The Invasion is the sequel to 2016’s The Call. The Call was a surprisingly dark venture for Scholastic that I couldn’t stop thinking about. I was interested to see how Peadar Ó Guilín followed up his nightmare tale of creepy faeries, monstrous people and how far one is willing to go to survive. I was not disappointed.
The Invasion picks up soon after where The Call left off and we start to see the consequences of the previous novel. Ireland is up in arms after the realization that not all those who have returned from the Call have come back fairly. Many have made deals with Sidhe and are working within the country to betray the human world. These deals can range from healing the damage the Sidhe have done to gifting the person with eternal youth. Anyone who has come back from their Call is now suspect. Especially those who the Nation had deemed unlikely to survive. Nessa of course is one of these people. With her weakened legs and the fact that the Sidhe had made her fireproof, she’s the obvious candidate to betray her country.
Nessa is taken away to prison with the understanding that if she doesn’t confess she’ll be sent back to the Grey Land. Nessa would then spend the rest of her existence living out an unending Call.
I absolutely loved Nessa. She was still the strong willed,determined teen from the first novel but this time around her motivations have slightly changed. When we were introduced to her in the first novel she was focused only on surviving her Call and by that proving herself to everyone who doubted her. In The Invasion Nessa finds herself in a different fight for survival. This time trying to prove herself to those who only see the worst in her. Nessa is hated and pitied by the adults and survivors she interacts with. The world only really starts to make more sense to her when she’s thrust back into the familiar horror of the Grey Land.
While Nessa survives the Grey Land, Anto has to survive Ireland at war. The Sidhe have started their invasion and Anto finds himself behind enemy lines. He and a small group of survivors have to find their way past the Sihde and their monsters and join up with the remaining human resistance. Anto’s battle isn’t just a physical one, but a mental and emotional one as well. He’s still haunted by his experiences during his Call and now he’s dealing with the possibility that his girlfriend is working with the enemy. Ó Guilín does a great job of showing Anto’s fractured mental state. You can’t help but feel sorry for him and you understand why he makes the choices he does even if you don’t agree with them or like them.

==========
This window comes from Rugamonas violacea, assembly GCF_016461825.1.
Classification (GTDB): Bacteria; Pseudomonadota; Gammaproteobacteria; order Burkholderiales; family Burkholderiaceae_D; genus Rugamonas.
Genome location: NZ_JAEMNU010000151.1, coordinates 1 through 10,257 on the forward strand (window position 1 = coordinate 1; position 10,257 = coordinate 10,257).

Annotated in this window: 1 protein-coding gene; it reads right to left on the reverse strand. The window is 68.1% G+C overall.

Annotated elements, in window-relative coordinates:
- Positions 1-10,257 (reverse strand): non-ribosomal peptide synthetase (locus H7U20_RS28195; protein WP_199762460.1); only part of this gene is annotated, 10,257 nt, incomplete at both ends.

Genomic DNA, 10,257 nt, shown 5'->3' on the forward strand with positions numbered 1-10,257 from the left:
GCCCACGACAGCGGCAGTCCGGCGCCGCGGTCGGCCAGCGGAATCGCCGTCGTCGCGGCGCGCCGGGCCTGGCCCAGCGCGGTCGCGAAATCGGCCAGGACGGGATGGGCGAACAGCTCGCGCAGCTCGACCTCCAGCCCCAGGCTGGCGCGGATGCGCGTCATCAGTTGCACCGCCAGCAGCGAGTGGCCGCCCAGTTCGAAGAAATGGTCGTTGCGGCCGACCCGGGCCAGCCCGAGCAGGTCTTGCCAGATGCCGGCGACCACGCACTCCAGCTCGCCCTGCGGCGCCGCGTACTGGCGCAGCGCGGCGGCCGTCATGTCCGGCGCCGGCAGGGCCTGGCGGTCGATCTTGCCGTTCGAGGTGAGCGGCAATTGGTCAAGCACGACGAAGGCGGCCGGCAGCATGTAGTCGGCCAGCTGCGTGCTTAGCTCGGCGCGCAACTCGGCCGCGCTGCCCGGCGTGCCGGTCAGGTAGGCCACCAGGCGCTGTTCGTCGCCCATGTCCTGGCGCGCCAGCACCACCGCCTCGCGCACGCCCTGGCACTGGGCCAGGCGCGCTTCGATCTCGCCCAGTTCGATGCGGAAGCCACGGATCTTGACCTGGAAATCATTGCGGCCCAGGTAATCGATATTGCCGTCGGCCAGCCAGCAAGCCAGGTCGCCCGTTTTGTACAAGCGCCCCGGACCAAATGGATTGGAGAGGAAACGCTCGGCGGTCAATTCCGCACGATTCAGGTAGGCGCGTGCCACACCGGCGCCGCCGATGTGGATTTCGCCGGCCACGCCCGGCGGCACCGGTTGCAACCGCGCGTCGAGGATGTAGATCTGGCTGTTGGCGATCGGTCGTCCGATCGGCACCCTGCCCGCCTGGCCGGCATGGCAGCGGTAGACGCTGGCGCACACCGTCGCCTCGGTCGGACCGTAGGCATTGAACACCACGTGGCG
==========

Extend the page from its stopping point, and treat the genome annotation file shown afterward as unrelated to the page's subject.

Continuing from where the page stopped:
The Invasion really shines in its prose. The style is detached, like the narrator is telling a story they have told a thousand times before. There are moments of foreshadow and and asides to the reader that mimic the experience of an oral storyteller. This detached familiarity makes the moments of horror (ands there are many) more horrifying. The monstrous creations of the Sidhe are frankly described, leaving the reader to fill in all the worst details. I thought the monsters in the first book got under my skin, The Invasion managed to be worse.
I also really liked how the mythology of the world was built upon. Ó Guilín flirts with making his Sihde relatable. He reminds his readers that we too wouldn’t be fully sane or reasonable if we were locked up in hell away from our home for a millennia, unchanging except for our mental state. The Sidhe, monstrous as they are offer moments of absurd humour. I found myself laughing and wondering if there was something wrong with me.
There is a lot I loved about The Invasion. The raised stakes, the characters, the mythology, I could go on. It’s a solid companion to The Call and in a very rare case I find that I like the sequel more than the original. Understand that this book is not for the faint of heart. It’s dark and horrific at times. If you’re looking for something that offers an original twist on familiar mythology, than you should check this one out.
I’m excited to see what Peadar Ó Guilín does next. With horrific faeries and cannibals under his belt, who knows what he’ll think of next.
- I love the crazy mad murdering scientist. She’s an interesting character who I wanted to see more of
- I only had to put this book down once and it was at the one third mark. It was worse than the horses in The Call. Can you guess what it was?
- Paedar manages to make millennial slang a key twist in his book. It seemed discordant with the rest of his world until the payoff. Which was perfect.
- Nice reference to the devil story. Check out our interview with Paeder where he tells it to Chelsey and I.